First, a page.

German political scandal fodder for Internet game

German political scandal fodder for Internet game

Players take aim at Kohl by throwing briefcases of money

April 24, 2000|By LOS ANGELES TIMES

BERLIN -- Tens of thousands of Germans are taking out their frustrations regarding a growing political scandal by playing an Internet game that lets them star as bribe-paying culprits.

"Attack of the Cash Cannon" spoofs the crisis in the Christian Democratic Union brought on by disclosures last fall that the party's longtime leader, former Chancellor Helmut Kohl, had accepted at least $1 million in illegal contributions.

The "Spendenaffaere" is mired in parliamentary investigative hearings going nowhere as key figures in the donations scandal have refused to come clean about where the money came from or what the secret contributors expected in return. Kohl, holding his word of honor above the law, has vowed never to reveal the names of those who filled his slush funds.

Rather than fretting over the scandal's damage to Germany's democratic credentials, the inventor of the game, which can be downloaded from a Web site, has given Kohl detractors a novel means of venting their anger.

Against a backdrop of the historic Brandenburg Gate, alleged CDU bribe-takers flash briefly onto the computer screen. Players win points -- and a place in the Hall of Shame as an illegal donor -- by launching briefcases full of cash at these characters with the click of a mouse. Each turn lasts 2 1/2 minutes, and the most successful player as of Thursday had racked up more than 11 million points to top the list of virtual donors.

Hitting Kohl -- whose shirt is emblazoned with a Burger King logo meant to celebrate his girth and imperious nature -- with a briefcase earns the player 100,000 points each time. The next-most-valuable strike, worth 75,000 points, can be made against Hesse state Gov. Roland Koch, apparently for his keeping his elective office despite allegations of corruption.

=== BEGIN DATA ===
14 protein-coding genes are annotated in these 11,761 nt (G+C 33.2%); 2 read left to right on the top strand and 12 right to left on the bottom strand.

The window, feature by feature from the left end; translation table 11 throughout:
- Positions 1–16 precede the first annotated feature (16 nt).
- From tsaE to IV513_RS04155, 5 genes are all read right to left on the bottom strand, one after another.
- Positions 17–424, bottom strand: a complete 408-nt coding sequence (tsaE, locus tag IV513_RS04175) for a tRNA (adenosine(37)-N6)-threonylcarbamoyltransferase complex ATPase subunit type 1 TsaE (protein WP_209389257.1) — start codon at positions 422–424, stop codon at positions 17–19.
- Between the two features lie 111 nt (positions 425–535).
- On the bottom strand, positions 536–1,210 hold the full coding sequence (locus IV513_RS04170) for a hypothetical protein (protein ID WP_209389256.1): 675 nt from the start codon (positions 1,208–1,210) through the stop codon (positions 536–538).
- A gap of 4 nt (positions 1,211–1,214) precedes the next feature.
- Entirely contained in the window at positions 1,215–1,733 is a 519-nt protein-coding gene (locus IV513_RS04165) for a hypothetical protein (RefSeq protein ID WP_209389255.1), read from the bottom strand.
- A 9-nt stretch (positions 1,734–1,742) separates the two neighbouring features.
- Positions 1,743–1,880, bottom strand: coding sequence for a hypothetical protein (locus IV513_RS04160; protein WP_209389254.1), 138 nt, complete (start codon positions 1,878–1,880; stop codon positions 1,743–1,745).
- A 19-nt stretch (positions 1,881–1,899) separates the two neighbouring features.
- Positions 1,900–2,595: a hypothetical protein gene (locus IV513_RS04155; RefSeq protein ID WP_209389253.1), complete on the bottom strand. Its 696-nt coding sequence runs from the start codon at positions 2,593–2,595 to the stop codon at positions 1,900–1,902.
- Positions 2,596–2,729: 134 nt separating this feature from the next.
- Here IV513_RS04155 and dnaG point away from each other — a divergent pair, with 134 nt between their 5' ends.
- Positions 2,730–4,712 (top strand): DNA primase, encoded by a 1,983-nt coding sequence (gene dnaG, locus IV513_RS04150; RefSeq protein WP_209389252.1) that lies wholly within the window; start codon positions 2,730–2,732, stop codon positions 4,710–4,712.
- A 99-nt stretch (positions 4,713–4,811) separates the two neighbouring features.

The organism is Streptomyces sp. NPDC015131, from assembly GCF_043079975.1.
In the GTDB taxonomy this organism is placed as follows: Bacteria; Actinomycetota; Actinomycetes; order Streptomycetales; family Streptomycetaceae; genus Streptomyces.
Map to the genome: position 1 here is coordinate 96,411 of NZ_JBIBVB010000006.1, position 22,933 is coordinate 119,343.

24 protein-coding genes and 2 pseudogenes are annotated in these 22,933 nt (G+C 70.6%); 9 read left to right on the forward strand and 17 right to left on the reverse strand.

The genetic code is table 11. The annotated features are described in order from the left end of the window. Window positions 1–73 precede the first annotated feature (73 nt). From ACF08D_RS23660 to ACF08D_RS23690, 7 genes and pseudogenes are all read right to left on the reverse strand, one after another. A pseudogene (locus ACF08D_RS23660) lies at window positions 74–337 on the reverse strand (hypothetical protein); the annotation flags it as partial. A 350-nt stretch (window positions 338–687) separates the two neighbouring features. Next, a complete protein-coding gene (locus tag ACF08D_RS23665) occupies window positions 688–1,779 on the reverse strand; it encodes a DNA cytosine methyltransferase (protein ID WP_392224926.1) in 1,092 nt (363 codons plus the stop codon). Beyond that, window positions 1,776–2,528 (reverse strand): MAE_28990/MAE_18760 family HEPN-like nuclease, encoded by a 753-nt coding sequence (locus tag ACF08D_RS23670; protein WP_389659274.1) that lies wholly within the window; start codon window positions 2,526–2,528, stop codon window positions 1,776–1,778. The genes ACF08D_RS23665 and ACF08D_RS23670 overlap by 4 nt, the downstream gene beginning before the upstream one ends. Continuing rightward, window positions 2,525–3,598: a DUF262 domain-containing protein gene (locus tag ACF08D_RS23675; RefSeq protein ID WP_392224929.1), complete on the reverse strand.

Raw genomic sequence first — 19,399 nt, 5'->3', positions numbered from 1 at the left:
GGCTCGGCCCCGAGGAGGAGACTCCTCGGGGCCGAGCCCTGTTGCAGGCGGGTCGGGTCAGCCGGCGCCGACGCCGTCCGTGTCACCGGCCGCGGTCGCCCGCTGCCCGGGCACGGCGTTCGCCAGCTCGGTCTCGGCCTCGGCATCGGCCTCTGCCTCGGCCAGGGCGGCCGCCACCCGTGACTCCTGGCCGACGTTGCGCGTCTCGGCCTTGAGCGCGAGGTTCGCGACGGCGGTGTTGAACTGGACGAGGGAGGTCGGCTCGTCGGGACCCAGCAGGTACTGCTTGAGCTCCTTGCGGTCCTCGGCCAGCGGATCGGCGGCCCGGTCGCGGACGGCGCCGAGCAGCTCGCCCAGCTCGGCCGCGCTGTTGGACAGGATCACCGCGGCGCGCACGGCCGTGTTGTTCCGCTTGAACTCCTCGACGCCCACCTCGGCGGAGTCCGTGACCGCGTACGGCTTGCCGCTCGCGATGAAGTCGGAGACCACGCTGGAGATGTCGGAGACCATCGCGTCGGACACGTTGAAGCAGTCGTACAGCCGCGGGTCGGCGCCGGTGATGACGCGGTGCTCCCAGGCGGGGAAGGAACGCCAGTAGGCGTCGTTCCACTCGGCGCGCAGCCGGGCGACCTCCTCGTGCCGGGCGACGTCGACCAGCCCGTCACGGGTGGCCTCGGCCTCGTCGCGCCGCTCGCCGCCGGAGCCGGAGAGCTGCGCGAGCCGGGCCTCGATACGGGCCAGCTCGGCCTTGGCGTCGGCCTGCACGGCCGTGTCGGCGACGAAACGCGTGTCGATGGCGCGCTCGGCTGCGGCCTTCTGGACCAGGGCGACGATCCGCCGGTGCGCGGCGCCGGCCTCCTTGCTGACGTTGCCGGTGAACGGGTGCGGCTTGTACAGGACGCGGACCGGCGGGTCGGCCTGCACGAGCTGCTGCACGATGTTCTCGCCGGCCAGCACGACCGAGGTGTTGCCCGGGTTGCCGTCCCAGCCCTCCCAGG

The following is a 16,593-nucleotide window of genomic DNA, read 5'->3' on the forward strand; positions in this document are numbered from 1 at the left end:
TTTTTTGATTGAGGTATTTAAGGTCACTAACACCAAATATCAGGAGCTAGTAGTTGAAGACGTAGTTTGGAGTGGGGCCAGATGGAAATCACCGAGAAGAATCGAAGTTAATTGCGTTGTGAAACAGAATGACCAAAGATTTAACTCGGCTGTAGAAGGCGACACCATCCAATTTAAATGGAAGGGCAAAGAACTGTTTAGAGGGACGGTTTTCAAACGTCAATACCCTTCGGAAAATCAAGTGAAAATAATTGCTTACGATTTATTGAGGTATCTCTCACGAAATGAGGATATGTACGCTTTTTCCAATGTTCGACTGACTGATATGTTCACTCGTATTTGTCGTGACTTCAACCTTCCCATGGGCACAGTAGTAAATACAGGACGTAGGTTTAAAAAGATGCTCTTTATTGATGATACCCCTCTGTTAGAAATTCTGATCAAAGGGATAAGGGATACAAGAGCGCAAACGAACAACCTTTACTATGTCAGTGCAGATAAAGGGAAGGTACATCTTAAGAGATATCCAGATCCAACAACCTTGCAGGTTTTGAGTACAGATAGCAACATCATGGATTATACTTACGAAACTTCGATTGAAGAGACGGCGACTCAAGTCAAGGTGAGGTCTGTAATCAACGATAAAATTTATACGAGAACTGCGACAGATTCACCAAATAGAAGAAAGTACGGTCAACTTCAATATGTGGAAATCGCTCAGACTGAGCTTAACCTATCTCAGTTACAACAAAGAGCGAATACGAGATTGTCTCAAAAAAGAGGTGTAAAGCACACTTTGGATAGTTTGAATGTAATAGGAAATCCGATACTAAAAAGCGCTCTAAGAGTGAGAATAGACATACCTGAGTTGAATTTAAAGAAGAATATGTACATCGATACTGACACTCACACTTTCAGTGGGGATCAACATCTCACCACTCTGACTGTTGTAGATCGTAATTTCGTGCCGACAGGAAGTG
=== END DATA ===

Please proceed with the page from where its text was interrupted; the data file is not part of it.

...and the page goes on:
Easier targets offered by Munich game designer Thomas Maier include former Interior Minister Manfred Kanther, worth 50,000 points and depicted in full Prussian military regalia, and Kohl's successor as CDU leader, Wolfgang Schaeuble, who is worth a mere 25,000 points. Both men were forced to resign their party jobs for having handled tainted money.

To make the game even more sporting, Maier has included two figures who have upheld the integrity of German politics throughout the crisis, newly elected CDU leader Angela Merkel and parliament Speaker Wolfgang Thierse, now a nonpartisan figure but formerly aligned with Chancellor Gerhard Schroeder's Social Democratic Party. The accidental launch of a bribe-stuffed briefcase against either of these forces of purity will cost the player 50,000 points or 250,000 points, respectively.

Each figure flashes on the screen for only a couple of seconds, then fades away whether or not the player has delivered a suitcase.

"The politicians don't disappear, rather they lie low and wait for your next contribution," the game's instructions explain.

"Attack of the Cash Cannon" opens with Kohl impersonator Thomas Freitag shouting to his accusers, "I don't know where the money comes from," and it ends with an invitation to check your score against those of other players who have recorded their point totals as German marks on the Web site, The site title translates roughly as "Moolah Land," invoking a slang word for money -- bimbes. Uwe Maier-Siebel of Bensheim, Hesse, has created a rival site,, which depicts a cartoon image of Kohl dreaming of stacks of marks. But Maier-Siebel complains that his Internet company's dearth of manpower has prevented him from developing a more elaborate parody.

"Bimbeskanzler is such a great story because it is tragic and comic at the same time," says Maier-Siebel. "We need to be able to laugh at this more, but mine is a typical German story in that I don't have enough workers even to do the jobs we're paid for."

Baltimore Sun Articles
Please note the green-lined linked article text has been applied commercially without any involvement from our newsroom editors, reporters or any other editorial staff.